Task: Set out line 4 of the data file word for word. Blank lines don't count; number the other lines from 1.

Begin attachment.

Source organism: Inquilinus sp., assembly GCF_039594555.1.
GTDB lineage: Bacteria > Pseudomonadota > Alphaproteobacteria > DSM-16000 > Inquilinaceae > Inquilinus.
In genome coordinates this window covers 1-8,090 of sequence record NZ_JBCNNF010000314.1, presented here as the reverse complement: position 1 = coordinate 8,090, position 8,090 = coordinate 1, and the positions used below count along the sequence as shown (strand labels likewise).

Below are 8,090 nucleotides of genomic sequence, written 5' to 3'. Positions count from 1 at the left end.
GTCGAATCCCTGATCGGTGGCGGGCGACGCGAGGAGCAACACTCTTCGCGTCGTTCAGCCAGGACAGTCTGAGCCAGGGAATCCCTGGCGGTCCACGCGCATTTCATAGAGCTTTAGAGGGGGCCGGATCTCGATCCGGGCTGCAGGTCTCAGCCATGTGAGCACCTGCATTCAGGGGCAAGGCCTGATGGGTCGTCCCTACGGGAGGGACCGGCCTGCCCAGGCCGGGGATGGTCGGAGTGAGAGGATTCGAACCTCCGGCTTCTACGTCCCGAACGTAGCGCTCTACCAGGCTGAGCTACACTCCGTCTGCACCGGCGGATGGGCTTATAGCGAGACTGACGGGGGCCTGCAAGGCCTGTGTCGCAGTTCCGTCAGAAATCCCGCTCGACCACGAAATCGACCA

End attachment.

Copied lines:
Below are 8,090 nucleotides of genomic sequence, written 5' to 3'. Positions count from 1 at the left end.